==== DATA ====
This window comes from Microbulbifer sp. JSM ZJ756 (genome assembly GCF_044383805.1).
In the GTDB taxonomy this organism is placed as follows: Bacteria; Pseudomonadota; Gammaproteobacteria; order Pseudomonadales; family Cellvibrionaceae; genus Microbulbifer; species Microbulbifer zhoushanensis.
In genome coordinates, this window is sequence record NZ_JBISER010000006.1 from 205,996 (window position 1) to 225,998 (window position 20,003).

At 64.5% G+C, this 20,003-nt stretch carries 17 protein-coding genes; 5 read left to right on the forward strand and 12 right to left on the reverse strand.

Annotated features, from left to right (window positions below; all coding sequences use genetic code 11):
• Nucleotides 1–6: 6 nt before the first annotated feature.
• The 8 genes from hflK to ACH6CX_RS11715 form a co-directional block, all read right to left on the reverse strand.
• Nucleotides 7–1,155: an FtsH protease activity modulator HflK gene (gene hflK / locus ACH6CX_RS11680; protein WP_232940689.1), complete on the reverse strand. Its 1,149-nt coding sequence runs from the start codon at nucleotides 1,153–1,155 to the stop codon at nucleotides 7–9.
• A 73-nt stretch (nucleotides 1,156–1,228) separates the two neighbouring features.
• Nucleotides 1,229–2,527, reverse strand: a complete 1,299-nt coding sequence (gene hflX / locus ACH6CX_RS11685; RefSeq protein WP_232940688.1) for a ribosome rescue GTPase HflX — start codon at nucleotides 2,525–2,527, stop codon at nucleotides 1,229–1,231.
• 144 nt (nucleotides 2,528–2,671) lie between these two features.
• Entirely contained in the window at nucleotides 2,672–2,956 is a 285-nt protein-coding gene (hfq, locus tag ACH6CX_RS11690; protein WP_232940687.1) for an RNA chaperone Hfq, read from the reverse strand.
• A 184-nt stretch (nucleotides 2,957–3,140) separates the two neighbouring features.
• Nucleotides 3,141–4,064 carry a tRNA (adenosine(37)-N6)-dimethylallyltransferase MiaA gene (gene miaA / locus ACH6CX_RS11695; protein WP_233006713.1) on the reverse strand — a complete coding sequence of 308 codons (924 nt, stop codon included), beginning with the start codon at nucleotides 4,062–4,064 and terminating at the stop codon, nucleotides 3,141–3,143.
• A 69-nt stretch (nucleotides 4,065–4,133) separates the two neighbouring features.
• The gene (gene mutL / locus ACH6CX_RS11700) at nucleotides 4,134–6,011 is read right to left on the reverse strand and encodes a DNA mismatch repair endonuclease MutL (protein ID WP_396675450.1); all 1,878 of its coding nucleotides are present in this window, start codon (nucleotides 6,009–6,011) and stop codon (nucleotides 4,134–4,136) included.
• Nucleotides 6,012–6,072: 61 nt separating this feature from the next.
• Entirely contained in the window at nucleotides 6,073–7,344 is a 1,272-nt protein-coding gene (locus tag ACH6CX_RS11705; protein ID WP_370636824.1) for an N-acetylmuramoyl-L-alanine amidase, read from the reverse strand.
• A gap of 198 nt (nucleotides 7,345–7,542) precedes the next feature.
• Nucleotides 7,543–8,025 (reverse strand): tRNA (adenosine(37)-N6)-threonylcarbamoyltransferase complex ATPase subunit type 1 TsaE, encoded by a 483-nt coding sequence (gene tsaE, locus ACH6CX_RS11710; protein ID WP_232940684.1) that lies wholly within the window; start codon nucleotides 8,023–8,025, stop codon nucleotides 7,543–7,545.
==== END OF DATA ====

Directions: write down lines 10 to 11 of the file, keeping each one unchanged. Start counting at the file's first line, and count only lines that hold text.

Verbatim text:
• Nucleotides 1,229–2,527, reverse strand: a complete 1,299-nt coding sequence (gene hflX / locus ACH6CX_RS11685; RefSeq protein WP_232940688.1) for a ribosome rescue GTPase HflX — start codon at nucleotides 2,525–2,527, stop codon at nucleotides 1,229–1,231.
• 144 nt (nucleotides 2,528–2,671) lie between these two features.